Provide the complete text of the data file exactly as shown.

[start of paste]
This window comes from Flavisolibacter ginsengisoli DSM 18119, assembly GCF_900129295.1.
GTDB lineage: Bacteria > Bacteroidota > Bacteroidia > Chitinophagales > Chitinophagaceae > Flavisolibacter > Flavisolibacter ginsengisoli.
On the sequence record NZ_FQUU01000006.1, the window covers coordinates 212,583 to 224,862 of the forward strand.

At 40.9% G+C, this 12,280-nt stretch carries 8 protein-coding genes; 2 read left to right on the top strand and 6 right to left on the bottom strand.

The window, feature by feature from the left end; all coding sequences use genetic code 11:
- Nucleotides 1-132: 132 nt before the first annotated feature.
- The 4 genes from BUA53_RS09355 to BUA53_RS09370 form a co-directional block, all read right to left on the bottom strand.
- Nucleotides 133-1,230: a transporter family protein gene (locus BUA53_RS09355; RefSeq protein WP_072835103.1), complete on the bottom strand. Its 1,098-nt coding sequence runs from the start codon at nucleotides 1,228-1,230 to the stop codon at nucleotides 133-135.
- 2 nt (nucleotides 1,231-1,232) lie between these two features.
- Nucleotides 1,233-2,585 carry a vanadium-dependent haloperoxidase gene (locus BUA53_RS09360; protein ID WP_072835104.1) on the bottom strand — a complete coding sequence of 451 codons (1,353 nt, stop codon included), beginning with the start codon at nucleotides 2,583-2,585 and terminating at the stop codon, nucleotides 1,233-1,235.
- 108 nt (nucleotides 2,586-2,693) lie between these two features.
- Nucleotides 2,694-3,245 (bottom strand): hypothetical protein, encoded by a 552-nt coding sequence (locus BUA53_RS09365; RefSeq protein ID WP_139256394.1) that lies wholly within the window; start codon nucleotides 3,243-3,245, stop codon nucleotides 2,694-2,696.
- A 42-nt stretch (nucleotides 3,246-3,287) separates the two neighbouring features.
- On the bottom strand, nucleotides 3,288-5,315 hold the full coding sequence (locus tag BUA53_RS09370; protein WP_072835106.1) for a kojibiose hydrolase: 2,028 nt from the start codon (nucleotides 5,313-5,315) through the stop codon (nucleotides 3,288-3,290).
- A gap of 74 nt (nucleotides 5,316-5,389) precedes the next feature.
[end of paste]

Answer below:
This window comes from Flavisolibacter ginsengisoli DSM 18119, assembly GCF_900129295.1.
GTDB lineage: Bacteria > Bacteroidota > Bacteroidia > Chitinophagales > Chitinophagaceae > Flavisolibacter > Flavisolibacter ginsengisoli.
On the sequence record NZ_FQUU01000006.1, the window covers coordinates 212,583 to 224,862 of the forward strand.

At 40.9% G+C, this 12,280-nt stretch carries 8 protein-coding genes; 2 read left to right on the top strand and 6 right to left on the bottom strand.

The window, feature by feature from the left end; all coding sequences use genetic code 11:
- Nucleotides 1-132: 132 nt before the first annotated feature.
- The 4 genes from BUA53_RS09355 to BUA53_RS09370 form a co-directional block, all read right to left on the bottom strand.
- Nucleotides 133-1,230: a transporter family protein gene (locus BUA53_RS09355; RefSeq protein WP_072835103.1), complete on the bottom strand. Its 1,098-nt coding sequence runs from the start codon at nucleotides 1,228-1,230 to the stop codon at nucleotides 133-135.
- 2 nt (nucleotides 1,231-1,232) lie between these two features.
- Nucleotides 1,233-2,585 carry a vanadium-dependent haloperoxidase gene (locus BUA53_RS09360; protein ID WP_072835104.1) on the bottom strand — a complete coding sequence of 451 codons (1,353 nt, stop codon included), beginning with the start codon at nucleotides 2,583-2,585 and terminating at the stop codon, nucleotides 1,233-1,235.
- 108 nt (nucleotides 2,586-2,693) lie between these two features.
- Nucleotides 2,694-3,245 (bottom strand): hypothetical protein, encoded by a 552-nt coding sequence (locus BUA53_RS09365; RefSeq protein ID WP_139256394.1) that lies wholly within the window; start codon nucleotides 3,243-3,245, stop codon nucleotides 2,694-2,696.
- A 42-nt stretch (nucleotides 3,246-3,287) separates the two neighbouring features.
- On the bottom strand, nucleotides 3,288-5,315 hold the full coding sequence (locus tag BUA53_RS09370; protein WP_072835106.1) for a kojibiose hydrolase: 2,028 nt from the start codon (nucleotides 5,313-5,315) through the stop codon (nucleotides 3,288-3,290).
- A gap of 74 nt (nucleotides 5,316-5,389) precedes the next feature.